Essential oils to avoid around dogs
Cats aren’t the only pets that can have an adverse reaction to essential oils. Dogs can also be affected by some of the oils that are safe for use with humans. By and large, dog owners should avoid using anise, clove, juniper, thyme, wintergreen and yarrow essential oils around their fur babies. Garlic and horseradish essential oils can also cause a range of allergic responses.
Essential oils that are toxic to birds
Birds are particularly susceptible to fragrances from household chemicals and candles. So, it goes without saying that they can also be affected by essential oil diffusers as well. Some resources online note that cedarwood, citronella, pine and melaleuca are poisonous to birds, so if you own a bird, it might be best to avoid these.
How to safely use oils around your pets
Essential oils enter the bloodstream quickly through topical application, ingestion or inhalation. Even very small amounts can have a large impact on the body — human and animal alike.
The most important consideration is the type of oil you use. Many essential oils on the market are fragrance-grade and not therapeutic or medical grade oils. While Young Living and dōTERRA are not the only companies selling these high-quality therapeutic grade oils, they are reliable companies. In fact, Young Living provides a guide for using oils, but we encourage you to talk to your vet if you have any questions about the safety of essential oils. dōTERRA does not currently list animal information on its website, but many distributors claim they have safely used oils on and around their pets for years.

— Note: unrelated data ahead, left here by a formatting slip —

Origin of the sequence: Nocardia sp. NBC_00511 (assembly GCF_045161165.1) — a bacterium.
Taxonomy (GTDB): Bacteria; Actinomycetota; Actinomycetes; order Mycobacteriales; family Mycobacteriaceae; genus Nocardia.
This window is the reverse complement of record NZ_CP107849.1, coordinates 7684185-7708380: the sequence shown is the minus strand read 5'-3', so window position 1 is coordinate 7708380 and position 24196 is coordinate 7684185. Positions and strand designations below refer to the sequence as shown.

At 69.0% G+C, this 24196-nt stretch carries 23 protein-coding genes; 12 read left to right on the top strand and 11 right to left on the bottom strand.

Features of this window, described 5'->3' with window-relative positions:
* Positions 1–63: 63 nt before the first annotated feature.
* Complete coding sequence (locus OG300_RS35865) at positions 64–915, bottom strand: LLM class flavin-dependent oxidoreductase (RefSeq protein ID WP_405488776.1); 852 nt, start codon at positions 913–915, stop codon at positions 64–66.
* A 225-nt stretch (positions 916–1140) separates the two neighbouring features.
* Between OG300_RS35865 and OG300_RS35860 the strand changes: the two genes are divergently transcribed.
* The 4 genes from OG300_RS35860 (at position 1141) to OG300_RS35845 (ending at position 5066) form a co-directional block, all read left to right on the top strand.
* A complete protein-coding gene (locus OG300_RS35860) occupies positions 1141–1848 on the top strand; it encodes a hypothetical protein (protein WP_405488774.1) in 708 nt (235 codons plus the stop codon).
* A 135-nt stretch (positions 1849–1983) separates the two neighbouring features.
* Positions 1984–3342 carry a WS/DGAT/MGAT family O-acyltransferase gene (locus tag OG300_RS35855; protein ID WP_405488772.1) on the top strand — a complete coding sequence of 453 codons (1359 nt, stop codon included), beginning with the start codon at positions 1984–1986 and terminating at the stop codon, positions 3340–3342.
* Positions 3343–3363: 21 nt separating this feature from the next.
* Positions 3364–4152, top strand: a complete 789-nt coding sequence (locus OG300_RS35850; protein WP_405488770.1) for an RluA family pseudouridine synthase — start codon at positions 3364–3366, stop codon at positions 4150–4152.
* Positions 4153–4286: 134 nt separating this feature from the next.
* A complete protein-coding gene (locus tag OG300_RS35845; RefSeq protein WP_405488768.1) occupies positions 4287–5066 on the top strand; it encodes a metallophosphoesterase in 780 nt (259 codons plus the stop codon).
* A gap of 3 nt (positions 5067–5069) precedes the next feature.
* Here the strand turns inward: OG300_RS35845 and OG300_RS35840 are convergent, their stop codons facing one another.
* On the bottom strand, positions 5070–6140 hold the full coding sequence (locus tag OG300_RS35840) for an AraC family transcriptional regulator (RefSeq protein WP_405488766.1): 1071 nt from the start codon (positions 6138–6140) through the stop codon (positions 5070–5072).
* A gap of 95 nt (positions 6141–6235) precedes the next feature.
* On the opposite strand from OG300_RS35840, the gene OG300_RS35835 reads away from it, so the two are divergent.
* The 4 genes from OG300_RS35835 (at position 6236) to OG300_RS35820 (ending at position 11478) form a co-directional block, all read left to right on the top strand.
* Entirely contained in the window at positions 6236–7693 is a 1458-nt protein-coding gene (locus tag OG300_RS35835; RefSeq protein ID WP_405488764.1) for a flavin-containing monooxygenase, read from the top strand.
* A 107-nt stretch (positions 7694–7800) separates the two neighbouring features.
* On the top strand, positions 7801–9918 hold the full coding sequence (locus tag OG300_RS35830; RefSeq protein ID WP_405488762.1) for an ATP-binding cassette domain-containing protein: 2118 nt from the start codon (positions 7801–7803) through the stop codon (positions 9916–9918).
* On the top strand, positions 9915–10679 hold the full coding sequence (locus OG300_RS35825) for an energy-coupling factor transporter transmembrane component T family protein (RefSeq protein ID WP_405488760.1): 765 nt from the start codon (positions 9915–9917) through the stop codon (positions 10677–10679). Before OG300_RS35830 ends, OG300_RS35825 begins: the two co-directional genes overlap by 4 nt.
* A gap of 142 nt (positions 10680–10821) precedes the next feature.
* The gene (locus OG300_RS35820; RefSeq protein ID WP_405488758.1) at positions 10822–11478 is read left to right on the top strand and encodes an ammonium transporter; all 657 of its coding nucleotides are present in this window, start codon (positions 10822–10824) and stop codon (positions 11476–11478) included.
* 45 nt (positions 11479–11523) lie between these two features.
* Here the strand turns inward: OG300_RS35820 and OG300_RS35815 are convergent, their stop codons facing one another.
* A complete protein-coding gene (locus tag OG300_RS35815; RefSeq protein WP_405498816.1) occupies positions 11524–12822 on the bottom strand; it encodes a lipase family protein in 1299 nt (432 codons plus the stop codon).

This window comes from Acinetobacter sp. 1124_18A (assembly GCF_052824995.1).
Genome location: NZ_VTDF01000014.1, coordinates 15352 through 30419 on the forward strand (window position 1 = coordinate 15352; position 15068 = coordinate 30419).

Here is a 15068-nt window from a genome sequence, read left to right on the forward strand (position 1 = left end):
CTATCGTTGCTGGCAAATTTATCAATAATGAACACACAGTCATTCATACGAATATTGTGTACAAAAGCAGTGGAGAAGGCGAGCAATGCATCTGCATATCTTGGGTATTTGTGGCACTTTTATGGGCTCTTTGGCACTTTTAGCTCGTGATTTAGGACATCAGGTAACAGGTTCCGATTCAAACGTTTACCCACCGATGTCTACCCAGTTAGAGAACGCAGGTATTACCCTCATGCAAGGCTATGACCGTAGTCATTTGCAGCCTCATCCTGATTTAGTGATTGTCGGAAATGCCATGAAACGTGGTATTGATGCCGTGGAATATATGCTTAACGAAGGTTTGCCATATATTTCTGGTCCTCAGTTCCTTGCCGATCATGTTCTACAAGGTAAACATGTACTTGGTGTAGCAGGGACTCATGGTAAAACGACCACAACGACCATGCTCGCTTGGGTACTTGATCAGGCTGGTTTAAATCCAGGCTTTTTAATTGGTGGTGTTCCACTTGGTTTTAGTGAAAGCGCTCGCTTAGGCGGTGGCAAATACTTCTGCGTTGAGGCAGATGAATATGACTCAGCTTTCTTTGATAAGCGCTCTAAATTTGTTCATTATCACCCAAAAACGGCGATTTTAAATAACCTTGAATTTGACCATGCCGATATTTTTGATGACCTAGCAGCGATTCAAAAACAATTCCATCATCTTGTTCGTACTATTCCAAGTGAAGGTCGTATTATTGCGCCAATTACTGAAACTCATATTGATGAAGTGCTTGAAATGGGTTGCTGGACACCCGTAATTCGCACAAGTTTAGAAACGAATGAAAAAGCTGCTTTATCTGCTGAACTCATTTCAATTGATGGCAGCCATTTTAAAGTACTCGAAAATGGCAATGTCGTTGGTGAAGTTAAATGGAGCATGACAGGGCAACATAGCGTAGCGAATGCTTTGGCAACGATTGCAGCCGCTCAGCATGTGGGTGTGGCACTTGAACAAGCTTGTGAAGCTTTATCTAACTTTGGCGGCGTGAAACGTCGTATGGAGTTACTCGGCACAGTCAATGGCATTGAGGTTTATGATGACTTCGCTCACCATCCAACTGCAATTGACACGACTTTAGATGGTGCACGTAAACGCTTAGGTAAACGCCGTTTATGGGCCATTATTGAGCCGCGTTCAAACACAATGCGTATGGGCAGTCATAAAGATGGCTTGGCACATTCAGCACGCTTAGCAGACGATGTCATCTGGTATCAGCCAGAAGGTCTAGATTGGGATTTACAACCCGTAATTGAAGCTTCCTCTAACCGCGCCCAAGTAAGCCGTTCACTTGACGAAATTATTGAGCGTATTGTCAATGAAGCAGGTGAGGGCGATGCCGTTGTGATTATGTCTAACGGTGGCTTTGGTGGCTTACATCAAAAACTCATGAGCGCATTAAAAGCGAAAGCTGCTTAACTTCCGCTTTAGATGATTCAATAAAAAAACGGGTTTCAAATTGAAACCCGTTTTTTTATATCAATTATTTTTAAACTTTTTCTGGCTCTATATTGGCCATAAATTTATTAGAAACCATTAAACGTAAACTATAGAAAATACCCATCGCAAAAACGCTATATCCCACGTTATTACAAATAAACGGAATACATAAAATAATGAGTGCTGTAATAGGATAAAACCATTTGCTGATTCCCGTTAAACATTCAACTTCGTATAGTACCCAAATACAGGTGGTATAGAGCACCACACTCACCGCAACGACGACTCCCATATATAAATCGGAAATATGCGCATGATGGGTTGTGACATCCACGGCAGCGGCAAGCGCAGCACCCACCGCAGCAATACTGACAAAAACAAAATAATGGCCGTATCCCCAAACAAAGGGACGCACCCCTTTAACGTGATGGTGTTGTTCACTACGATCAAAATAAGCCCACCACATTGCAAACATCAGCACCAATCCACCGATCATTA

When introducing a new oil to your household, diffuse it for a short amount of time and pay careful attention to your pet. Make sure that the room is well ventilated and that your pet doesn’t stand directly next to or over the diffuser. Begin with essential oils that are assumed to be safe for short-term use like lavender or frankincense. Then, monitor your pet for a few hours to make sure they’re acting normally.
Dr. Roark suggests a water-based diffuser in an open room that animals can leave if they don’t like the smell. Use only three to four drops of the oil at a time to avoid over-exposure.
Stop diffusing the oil and open the windows if you notice your pet acting strangely. In severe cases, call or visit your vet to make share your furry friend receives the care they need to recover from the exposure.
How to know if essential oils are harming your pets
It’s fairly easy to spot signs of poisoning in your cat or dog. In addition to a loss of appetite and trouble urinating, your pet may exhibit running eyes, vomiting, excessive panting, rubbing face, muscle tremors, diarrhea, rashes and drooling. Birds may experience wheezing, signs of dizziness and incoordination, weakness, anxiety, seizures or depression.
Common sense suggests that we would hear about essential oils poisoning more pets if they were highly toxic to our furry friends. But, since essential oils are a relatively new health trend, there’s an obvious lack of research on the topic. Be sure to talk to your vet before diffusing essential oils around your dog, cat or bird. Remember, what is safe for you may not be safe for Rover, Spot or Max.
Have you ever experienced strange behavior from your pet after using essential oils?
— Megan Winkler